• 140,281,592 (140 million) Root Domains
  • 739,867,470,316 (740 billion) Links
  • Followed vs. Nofollowed

    • 2.21% of all links found were nofollowed
    • 57.91% of nofollowed links are internal
    • 42.09% are external
  • Rel Canonical – 11.11% of all pages now employ a rel=canonical tag
  • The average page has 71.88 links on it

    • 60.98 internal links on average
    • 10.90 external links on average  

We also ran our correlation metrics against a large set of Google search results and saw very similar data to last round. Here are the latest numbers using mean Spearman correlation coefficients (on a scale of 0 to 1, higher is better):

  • Domain Authority: 0.26
  • Page Authority: 0.37
  • MozRank of a URL: 0.19
  • # of Linking Root Domains to a URL: 0.26

Our index stats also check the comprehensive of our crawl data against a large set of Google results, and we've got link data on 82.09% of SERPs in this release. This is slightly down from last month's 82.37%, which we suspect is a result of the late release. Crawl data ages with the web, and new URLs make their way into the SERPs, too. To help visualize our crawl, here's a histogram of when the URLs in this index were seen by us:

Crawl Historgram for Feb. 28th Index

We always "replace" any older URLs with newer content if we recrawl or see new links to a page, so while there may be some "old, crusty" stuff from December, the vast majority of this index was crawled in mid-to-late January.

In the next few weeks, we're working on a new, experimental index that may be massively larger (2-3X) this one, and closer to what's in Google's main index at scale. This is very exciting for us and we hope, for all of you who use Open Site Explorer, the Mozbar, the Linkscape API and tools from our partners like Hubspot, Conductor, Brightedge and our newest API partner, Ginza Metrics (check out some cool stuff they're doing with Moz data here).

Feedback, as always, is welcome and appreciated!

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How Google Makes Liars Out of the Good Guys in SEO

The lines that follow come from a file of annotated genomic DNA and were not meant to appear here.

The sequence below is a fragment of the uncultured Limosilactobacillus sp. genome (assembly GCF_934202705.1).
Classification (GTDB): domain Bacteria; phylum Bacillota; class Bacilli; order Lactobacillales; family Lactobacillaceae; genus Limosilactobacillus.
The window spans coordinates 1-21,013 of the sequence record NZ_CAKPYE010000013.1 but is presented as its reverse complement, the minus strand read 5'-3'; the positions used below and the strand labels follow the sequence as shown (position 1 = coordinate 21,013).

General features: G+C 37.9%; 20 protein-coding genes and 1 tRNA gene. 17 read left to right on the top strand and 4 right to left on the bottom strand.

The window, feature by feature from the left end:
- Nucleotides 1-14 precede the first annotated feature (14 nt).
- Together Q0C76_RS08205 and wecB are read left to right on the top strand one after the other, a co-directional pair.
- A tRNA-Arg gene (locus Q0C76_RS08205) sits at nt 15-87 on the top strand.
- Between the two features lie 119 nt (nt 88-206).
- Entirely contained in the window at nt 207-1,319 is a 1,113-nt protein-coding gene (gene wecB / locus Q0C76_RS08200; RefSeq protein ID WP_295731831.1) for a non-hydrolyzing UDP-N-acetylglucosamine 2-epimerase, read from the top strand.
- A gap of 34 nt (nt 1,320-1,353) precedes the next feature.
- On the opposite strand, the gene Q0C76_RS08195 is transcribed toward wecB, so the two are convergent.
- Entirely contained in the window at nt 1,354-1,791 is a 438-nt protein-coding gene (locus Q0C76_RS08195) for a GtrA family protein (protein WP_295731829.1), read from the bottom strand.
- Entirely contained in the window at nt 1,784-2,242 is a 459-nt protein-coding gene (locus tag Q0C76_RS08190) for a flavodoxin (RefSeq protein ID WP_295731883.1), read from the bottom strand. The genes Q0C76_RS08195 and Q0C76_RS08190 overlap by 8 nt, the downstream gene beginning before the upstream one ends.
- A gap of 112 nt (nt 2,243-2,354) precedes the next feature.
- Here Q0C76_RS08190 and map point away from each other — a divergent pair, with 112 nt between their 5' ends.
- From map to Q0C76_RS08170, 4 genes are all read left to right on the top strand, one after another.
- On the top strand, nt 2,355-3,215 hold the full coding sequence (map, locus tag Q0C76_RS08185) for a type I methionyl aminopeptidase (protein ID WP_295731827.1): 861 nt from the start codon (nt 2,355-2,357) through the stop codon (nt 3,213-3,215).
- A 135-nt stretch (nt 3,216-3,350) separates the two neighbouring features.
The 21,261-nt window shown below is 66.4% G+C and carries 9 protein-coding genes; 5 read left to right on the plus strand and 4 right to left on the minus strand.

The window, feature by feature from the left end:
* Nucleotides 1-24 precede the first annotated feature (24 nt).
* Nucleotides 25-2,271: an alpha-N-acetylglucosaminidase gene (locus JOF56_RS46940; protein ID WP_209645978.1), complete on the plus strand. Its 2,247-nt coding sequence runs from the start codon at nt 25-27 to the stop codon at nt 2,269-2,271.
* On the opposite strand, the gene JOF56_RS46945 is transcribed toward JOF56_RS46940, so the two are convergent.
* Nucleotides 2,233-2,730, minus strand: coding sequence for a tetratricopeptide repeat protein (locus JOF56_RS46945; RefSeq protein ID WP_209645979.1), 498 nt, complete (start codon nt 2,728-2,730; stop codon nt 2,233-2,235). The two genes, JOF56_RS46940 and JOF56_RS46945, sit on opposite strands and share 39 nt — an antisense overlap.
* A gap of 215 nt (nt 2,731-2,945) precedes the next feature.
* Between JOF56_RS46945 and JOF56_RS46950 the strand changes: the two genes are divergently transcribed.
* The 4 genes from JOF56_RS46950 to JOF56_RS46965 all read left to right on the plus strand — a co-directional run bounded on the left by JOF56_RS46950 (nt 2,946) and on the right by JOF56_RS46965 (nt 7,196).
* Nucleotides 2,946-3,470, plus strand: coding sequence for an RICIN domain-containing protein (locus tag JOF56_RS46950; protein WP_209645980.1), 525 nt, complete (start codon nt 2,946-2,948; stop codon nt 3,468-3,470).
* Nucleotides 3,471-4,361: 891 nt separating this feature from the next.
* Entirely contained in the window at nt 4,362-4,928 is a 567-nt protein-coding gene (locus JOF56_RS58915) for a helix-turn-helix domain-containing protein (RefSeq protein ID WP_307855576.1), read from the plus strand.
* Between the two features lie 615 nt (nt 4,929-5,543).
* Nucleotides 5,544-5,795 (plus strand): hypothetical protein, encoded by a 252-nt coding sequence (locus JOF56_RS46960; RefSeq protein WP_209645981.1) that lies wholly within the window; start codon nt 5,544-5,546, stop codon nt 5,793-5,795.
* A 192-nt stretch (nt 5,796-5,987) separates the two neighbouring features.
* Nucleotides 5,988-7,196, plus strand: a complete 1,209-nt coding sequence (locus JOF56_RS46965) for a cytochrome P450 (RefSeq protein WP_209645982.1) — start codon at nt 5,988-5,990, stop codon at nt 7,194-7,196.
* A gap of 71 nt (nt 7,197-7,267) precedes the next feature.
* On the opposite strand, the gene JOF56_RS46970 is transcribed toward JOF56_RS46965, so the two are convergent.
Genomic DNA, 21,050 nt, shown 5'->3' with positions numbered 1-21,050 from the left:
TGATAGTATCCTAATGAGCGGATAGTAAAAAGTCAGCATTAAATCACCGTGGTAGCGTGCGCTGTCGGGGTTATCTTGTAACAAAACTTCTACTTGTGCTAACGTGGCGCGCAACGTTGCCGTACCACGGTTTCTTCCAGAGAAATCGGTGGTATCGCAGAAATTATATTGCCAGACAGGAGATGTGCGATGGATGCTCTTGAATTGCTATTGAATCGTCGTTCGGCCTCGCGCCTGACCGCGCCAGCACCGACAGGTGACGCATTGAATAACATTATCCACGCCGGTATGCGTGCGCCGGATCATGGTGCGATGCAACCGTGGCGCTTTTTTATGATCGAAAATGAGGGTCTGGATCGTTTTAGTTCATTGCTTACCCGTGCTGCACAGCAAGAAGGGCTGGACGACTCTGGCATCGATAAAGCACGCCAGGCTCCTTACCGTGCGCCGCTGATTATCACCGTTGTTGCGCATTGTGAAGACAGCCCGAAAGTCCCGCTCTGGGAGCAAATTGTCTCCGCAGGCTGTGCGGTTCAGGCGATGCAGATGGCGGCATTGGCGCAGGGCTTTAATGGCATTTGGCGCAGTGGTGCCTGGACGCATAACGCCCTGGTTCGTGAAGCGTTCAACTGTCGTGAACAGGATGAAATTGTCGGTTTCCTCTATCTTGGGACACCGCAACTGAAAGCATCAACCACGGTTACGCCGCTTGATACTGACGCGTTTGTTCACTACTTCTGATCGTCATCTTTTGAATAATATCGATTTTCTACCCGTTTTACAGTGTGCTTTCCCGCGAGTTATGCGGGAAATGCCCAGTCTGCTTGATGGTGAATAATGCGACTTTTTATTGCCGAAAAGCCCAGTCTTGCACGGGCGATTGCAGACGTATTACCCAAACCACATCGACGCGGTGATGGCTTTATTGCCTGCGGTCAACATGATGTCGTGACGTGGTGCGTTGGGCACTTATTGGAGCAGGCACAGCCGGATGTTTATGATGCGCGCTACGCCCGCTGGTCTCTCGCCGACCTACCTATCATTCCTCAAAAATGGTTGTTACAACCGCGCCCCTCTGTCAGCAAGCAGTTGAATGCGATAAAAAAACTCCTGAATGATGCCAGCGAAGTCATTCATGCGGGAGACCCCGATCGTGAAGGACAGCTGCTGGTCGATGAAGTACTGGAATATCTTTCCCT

Posted by wilreynolds

This past week I gave the keynote presentation at Searchfest in Portland and I hit on a few themes that seemed to resonate with the audience, and with Rand. So I wanted to share them here. It’s what I have been passionate about trumpeting for some time now. And it’s that the "Good Guys" of SEO, the people who do the things like building great content and community are being made into two faced liars every day by Google. Every day we tell our clients to build good content and Google will reward them we know that it’s a white lie most times, because the other side of that coin is and ALSO build anchor text links so you can actually rank well, because community building is not enough of a factor yet.

Just examine for a second this backlink profile to a sub page for a competitor to one of our clients:
 

What does a backlink profile like that say to you?

I think the above image from one of my slides illustrates this best…I showed how a client of mine who is getting killed by a website who is just targeting tons of anchor text only links on GARBAGE sites and is KILLING my client in the rankings. This is a truth we are all used to by this point that is nothing new. But let’s take a look at Google's rules. Go to that URL and do a Control F for the word "link" – you will find three instances. None of them talk about link building as a tactic to help you rank better, just to be leery of having to link to an SEO company. While that is a good tip, there is not one tip that talks about building links as important, HUH?
 
A little more searching and I found this resource.
 
Notice here Google says: The quantity, quality, and relevance of links count towards your rating.
 
GREAT! They've admitted that the number of links, the quality of links, and relevance count – sweet!
But if you look at that screen grab above, do you see relevance, do you see quality? I don't, I see quantity and anchor text.
 
Later on Google says:
 
The best way to get other sites to create relevant links to yours is to create unique, relevant content that can quickly gain popularity in the Internet community. The more useful content you have, the greater the chances someone else will find that content valuable to their readers and link to it.

Hmmm, let's see how this plays out. But before we do, do me a favor:

Take five seconds to think of the SEO companies that you respect most, whom you consider to be constantly creating unique relevant content in this industry and whom you think of as thought leaders, and participants in the community.
 
5…..4…3….2…1..
 
Ok, now go type in SEO company, SEO consultant, or SEO agency on Google (unpersonalized) and report back on whether or not you saw one of those companies / consultants / agencies you hold in high regard anywhere in the top 10.
 
Let's take three companies with active blogs, lots of social engagement, and tons of high quality links and compare them to sites in the top 15. The companies I picked were SEOGadget, Distilled, and SEER Interactive (us) all come to mind VERY quickly. I am not mentioning by names of the companies I picked who where ranking top 15, but let's examine some differences